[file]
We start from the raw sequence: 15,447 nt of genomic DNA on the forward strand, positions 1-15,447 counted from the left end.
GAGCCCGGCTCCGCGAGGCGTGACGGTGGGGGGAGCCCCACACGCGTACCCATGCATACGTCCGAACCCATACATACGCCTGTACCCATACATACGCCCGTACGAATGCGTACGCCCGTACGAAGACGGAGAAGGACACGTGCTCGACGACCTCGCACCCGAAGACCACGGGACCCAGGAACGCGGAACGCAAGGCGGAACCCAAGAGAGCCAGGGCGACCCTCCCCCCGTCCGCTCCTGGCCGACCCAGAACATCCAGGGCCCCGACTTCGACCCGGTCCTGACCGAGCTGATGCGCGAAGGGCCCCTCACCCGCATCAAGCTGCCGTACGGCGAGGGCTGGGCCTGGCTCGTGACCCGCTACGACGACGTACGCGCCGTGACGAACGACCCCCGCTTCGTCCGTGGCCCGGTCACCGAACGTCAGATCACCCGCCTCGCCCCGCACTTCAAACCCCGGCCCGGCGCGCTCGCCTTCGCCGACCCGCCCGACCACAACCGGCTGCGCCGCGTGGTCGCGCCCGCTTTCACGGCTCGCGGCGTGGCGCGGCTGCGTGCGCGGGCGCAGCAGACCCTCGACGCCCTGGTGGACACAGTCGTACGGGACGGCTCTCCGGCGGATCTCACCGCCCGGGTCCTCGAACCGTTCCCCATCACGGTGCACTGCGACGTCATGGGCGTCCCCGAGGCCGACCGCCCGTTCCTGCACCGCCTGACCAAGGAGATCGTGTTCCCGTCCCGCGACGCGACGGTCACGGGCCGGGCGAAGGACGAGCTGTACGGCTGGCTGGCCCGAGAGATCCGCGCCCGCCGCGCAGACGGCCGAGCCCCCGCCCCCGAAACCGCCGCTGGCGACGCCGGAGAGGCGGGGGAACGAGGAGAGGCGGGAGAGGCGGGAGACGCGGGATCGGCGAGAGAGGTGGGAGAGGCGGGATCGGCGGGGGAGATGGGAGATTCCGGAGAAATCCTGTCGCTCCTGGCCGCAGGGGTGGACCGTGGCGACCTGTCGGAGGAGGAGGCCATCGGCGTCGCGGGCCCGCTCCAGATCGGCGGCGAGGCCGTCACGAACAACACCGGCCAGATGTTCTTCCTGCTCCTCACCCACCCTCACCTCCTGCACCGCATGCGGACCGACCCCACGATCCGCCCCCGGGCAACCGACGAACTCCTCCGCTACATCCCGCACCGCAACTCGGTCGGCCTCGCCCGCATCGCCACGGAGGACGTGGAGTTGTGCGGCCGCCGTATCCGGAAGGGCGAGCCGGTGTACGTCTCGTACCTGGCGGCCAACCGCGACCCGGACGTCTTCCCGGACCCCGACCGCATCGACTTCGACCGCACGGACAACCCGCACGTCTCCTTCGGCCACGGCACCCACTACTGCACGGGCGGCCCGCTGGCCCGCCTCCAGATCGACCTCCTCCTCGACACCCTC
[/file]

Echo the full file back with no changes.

We start from the raw sequence: 15,447 nt of genomic DNA on the forward strand, positions 1-15,447 counted from the left end.
GAGCCCGGCTCCGCGAGGCGTGACGGTGGGGGGAGCCCCACACGCGTACCCATGCATACGTCCGAACCCATACATACGCCTGTACCCATACATACGCCCGTACGAATGCGTACGCCCGTACGAAGACGGAGAAGGACACGTGCTCGACGACCTCGCACCCGAAGACCACGGGACCCAGGAACGCGGAACGCAAGGCGGAACCCAAGAGAGCCAGGGCGACCCTCCCCCCGTCCGCTCCTGGCCGACCCAGAACATCCAGGGCCCCGACTTCGACCCGGTCCTGACCGAGCTGATGCGCGAAGGGCCCCTCACCCGCATCAAGCTGCCGTACGGCGAGGGCTGGGCCTGGCTCGTGACCCGCTACGACGACGTACGCGCCGTGACGAACGACCCCCGCTTCGTCCGTGGCCCGGTCACCGAACGTCAGATCACCCGCCTCGCCCCGCACTTCAAACCCCGGCCCGGCGCGCTCGCCTTCGCCGACCCGCCCGACCACAACCGGCTGCGCCGCGTGGTCGCGCCCGCTTTCACGGCTCGCGGCGTGGCGCGGCTGCGTGCGCGGGCGCAGCAGACCCTCGACGCCCTGGTGGACACAGTCGTACGGGACGGCTCTCCGGCGGATCTCACCGCCCGGGTCCTCGAACCGTTCCCCATCACGGTGCACTGCGACGTCATGGGCGTCCCCGAGGCCGACCGCCCGTTCCTGCACCGCCTGACCAAGGAGATCGTGTTCCCGTCCCGCGACGCGACGGTCACGGGCCGGGCGAAGGACGAGCTGTACGGCTGGCTGGCCCGAGAGATCCGCGCCCGCCGCGCAGACGGCCGAGCCCCCGCCCCCGAAACCGCCGCTGGCGACGCCGGAGAGGCGGGGGAACGAGGAGAGGCGGGAGAGGCGGGAGACGCGGGATCGGCGAGAGAGGTGGGAGAGGCGGGATCGGCGGGGGAGATGGGAGATTCCGGAGAAATCCTGTCGCTCCTGGCCGCAGGGGTGGACCGTGGCGACCTGTCGGAGGAGGAGGCCATCGGCGTCGCGGGCCCGCTCCAGATCGGCGGCGAGGCCGTCACGAACAACACCGGCCAGATGTTCTTCCTGCTCCTCACCCACCCTCACCTCCTGCACCGCATGCGGACCGACCCCACGATCCGCCCCCGGGCAACCGACGAACTCCTCCGCTACATCCCGCACCGCAACTCGGTCGGCCTCGCCCGCATCGCCACGGAGGACGTGGAGTTGTGCGGCCGCCGTATCCGGAAGGGCGAGCCGGTGTACGTCTCGTACCTGGCGGCCAACCGCGACCCGGACGTCTTCCCGGACCCCGACCGCATCGACTTCGACCGCACGGACAACCCGCACGTCTCCTTCGGCCACGGCACCCACTACTGCACGGGCGGCCCGCTGGCCCGCCTCCAGATCGACCTCCTCCTCGACACCCTC